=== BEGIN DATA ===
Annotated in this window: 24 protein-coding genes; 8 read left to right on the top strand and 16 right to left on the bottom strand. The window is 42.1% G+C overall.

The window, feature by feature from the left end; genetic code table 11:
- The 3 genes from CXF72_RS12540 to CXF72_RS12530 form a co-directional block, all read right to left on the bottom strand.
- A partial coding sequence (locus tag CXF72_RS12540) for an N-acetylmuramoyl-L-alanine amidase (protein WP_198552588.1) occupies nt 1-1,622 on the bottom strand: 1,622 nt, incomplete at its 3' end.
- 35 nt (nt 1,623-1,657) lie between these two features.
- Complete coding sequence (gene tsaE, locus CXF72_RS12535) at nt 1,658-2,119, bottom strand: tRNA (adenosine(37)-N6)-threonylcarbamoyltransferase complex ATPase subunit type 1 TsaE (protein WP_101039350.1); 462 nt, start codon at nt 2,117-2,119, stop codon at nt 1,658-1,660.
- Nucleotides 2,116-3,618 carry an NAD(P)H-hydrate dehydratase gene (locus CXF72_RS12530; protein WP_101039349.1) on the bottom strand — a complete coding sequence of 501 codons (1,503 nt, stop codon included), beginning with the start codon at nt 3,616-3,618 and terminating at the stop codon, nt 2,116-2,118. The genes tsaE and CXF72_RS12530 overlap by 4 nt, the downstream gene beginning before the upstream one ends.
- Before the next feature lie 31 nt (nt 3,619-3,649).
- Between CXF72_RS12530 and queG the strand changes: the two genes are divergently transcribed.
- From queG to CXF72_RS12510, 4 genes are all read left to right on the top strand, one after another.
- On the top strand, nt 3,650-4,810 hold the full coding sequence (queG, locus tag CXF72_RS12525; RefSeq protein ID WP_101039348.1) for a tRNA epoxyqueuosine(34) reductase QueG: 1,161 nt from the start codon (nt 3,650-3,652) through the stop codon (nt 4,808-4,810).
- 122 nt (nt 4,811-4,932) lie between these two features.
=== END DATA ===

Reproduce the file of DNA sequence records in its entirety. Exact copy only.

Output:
Annotated in this window: 24 protein-coding genes; 8 read left to right on the top strand and 16 right to left on the bottom strand. The window is 42.1% G+C overall.

The window, feature by feature from the left end; genetic code table 11:
- The 3 genes from CXF72_RS12540 to CXF72_RS12530 form a co-directional block, all read right to left on the bottom strand.
- A partial coding sequence (locus tag CXF72_RS12540) for an N-acetylmuramoyl-L-alanine amidase (protein WP_198552588.1) occupies nt 1-1,622 on the bottom strand: 1,622 nt, incomplete at its 3' end.
- 35 nt (nt 1,623-1,657) lie between these two features.
- Complete coding sequence (gene tsaE, locus CXF72_RS12535) at nt 1,658-2,119, bottom strand: tRNA (adenosine(37)-N6)-threonylcarbamoyltransferase complex ATPase subunit type 1 TsaE (protein WP_101039350.1); 462 nt, start codon at nt 2,117-2,119, stop codon at nt 1,658-1,660.
- Nucleotides 2,116-3,618 carry an NAD(P)H-hydrate dehydratase gene (locus CXF72_RS12530; protein WP_101039349.1) on the bottom strand — a complete coding sequence of 501 codons (1,503 nt, stop codon included), beginning with the start codon at nt 3,616-3,618 and terminating at the stop codon, nt 2,116-2,118. The genes tsaE and CXF72_RS12530 overlap by 4 nt, the downstream gene beginning before the upstream one ends.
- Before the next feature lie 31 nt (nt 3,619-3,649).
- Between CXF72_RS12530 and queG the strand changes: the two genes are divergently transcribed.
- From queG to CXF72_RS12510, 4 genes are all read left to right on the top strand, one after another.
- On the top strand, nt 3,650-4,810 hold the full coding sequence (queG, locus tag CXF72_RS12525; RefSeq protein ID WP_101039348.1) for a tRNA epoxyqueuosine(34) reductase QueG: 1,161 nt from the start codon (nt 3,650-3,652) through the stop codon (nt 4,808-4,810).
- 122 nt (nt 4,811-4,932) lie between these two features.